Vietnam weighs doubling overtime limit following calls from foreign firms

By VnExpress   December 12, 2016 | 02:00 am GMT+7
Vietnam weighs doubling overtime limit following calls from foreign firms
Employees make their way to work at the Samsung factory in Thai Nguyen Province, north of Hanoi, Vietnam October 13, 2016. Photo by Reuters/Kham

The proposed new cap on overtime in Vietnam is still lower than its neighbors.

The Ministry of Labor, Invalids and Social Affairs has proposed an amendment to the Labor Code that would sharply increase the country's overtime limit.

Under the proposal, an employee may work a maximum of 600 extra hours per year, doubling the overtime limit currently imposed on some specific areas, the government portal said in a statement on Saturday.

Vietnam’s Labor Code stipulates that an employee can work a maximum of 200 extra hours per year. In some specific areas like textiles and garments, leather, aquaculture processing, telecommunications, water and power supplies, overtime is capped at 300 hours per year.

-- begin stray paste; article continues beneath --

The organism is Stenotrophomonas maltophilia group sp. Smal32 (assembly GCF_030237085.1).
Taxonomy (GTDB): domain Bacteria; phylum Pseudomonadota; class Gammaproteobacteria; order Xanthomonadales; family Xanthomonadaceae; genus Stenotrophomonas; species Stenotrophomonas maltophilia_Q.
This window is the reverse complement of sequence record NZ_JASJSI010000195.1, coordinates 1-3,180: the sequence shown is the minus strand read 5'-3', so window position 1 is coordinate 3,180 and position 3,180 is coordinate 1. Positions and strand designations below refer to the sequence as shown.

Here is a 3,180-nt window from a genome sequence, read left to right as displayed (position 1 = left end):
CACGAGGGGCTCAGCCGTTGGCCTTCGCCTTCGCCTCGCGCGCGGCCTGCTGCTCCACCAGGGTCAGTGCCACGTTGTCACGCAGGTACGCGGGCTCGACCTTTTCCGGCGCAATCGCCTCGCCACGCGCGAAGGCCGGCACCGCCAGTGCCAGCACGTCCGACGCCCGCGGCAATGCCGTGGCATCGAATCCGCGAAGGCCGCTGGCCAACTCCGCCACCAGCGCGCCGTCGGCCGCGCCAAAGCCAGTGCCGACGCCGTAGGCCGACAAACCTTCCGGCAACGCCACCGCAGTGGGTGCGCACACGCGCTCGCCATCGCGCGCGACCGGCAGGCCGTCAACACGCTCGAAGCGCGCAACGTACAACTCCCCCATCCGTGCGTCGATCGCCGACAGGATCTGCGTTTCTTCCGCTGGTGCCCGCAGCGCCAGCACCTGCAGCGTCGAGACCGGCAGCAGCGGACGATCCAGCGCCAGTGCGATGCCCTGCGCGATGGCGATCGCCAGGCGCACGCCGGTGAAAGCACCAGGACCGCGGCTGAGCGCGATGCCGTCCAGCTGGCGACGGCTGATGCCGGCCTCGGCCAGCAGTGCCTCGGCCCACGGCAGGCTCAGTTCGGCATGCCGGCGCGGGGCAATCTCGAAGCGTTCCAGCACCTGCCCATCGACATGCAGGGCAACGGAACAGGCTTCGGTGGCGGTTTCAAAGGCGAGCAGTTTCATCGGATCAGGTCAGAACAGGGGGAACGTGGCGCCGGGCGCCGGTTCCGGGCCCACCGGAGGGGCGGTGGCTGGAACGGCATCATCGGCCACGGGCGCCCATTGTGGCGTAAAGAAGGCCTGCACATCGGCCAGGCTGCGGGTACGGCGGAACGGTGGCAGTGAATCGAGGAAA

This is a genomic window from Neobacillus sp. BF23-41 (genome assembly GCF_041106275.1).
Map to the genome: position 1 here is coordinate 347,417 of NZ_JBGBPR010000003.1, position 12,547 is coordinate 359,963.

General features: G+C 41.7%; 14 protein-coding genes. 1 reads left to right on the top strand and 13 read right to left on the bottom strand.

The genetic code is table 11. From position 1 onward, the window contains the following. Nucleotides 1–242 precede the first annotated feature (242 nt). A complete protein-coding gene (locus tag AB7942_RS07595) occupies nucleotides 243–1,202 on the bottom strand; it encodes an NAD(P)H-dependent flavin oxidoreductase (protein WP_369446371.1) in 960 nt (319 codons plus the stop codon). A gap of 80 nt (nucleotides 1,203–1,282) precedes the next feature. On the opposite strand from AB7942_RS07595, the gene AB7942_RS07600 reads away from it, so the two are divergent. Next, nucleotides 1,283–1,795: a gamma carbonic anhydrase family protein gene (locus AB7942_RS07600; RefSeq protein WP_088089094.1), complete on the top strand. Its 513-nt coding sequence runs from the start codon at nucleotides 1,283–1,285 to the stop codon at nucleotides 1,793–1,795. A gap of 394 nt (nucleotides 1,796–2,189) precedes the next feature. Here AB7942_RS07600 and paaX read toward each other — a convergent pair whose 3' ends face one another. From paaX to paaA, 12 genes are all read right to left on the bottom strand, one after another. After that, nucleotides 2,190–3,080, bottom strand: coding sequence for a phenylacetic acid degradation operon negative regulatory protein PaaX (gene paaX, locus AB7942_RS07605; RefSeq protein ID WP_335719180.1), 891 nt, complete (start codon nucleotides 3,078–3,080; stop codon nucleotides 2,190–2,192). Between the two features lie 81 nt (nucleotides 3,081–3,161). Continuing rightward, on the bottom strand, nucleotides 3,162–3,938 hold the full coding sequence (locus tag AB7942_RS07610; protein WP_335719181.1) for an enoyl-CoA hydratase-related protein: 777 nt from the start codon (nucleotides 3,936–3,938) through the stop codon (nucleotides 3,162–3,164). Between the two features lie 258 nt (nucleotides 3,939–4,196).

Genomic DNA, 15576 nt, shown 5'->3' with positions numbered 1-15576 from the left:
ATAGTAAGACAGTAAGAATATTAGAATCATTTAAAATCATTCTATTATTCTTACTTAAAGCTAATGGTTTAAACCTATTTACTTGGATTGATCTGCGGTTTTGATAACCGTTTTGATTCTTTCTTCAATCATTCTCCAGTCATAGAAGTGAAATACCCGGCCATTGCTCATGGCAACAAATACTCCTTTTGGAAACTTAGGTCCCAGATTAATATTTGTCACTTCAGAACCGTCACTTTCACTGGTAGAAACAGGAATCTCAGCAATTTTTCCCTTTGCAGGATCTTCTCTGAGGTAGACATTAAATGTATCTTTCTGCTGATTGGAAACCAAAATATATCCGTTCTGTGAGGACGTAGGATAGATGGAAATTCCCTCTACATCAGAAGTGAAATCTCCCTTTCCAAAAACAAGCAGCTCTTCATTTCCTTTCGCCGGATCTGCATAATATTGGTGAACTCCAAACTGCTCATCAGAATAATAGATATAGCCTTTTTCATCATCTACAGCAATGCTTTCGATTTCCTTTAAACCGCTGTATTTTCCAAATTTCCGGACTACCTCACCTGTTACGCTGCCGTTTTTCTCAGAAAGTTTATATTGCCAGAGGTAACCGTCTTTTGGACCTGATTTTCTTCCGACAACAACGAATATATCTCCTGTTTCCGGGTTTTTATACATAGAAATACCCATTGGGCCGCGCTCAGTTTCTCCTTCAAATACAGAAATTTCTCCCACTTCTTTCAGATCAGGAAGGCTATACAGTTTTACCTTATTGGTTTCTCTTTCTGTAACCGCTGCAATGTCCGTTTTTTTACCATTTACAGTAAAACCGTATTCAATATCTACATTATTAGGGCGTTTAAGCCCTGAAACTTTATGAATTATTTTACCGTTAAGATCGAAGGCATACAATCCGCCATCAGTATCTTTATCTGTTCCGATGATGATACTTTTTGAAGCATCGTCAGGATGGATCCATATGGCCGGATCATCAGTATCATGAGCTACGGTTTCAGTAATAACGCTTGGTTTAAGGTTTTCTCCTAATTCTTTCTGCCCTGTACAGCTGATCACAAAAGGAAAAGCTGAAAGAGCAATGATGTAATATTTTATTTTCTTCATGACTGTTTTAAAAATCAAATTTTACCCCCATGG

The move comes after Prime Minister Nguyen Xuan Phuc asked relevant ministries and agencies to consider adjusting the overtime limit following recommendations from foreign firms.

Several South Korean and Japanese firms have complained that the current limit in Vietnam is too low, and have suggested the government should double or triple the figure.

These thresholds are holding back the development of IT companies as engineers need to work overtime if any technical problems arise, the Japan Business Association in Vietnam said at the annual Vietnam Business Forum last week.

Han Dong Hee, chairman of the South Korea Business Association, echoed the same opinion, adding that the rule has raised labor costs and delayed production schedules.

The maximum number of overtime hours allowed in Vietnam is currently less than other Southeast Asian countries.

While Vietnamese workers can’t work for more than 300 extra hours per year, it’s 1,800 hours in Thailand, 1,250 in Malaysia, 860 in Singapore and 540 in Laos.

This restriction is taking its toll on both enterprises and their workers.

A recent survey conducted by national television broadcaster VTV at the Thang Long Industrial Zone in Hanoi revealed that 97 percent of manual workers want to work overtime as the money from those extra hours accounts for a third of their monthly incomes.

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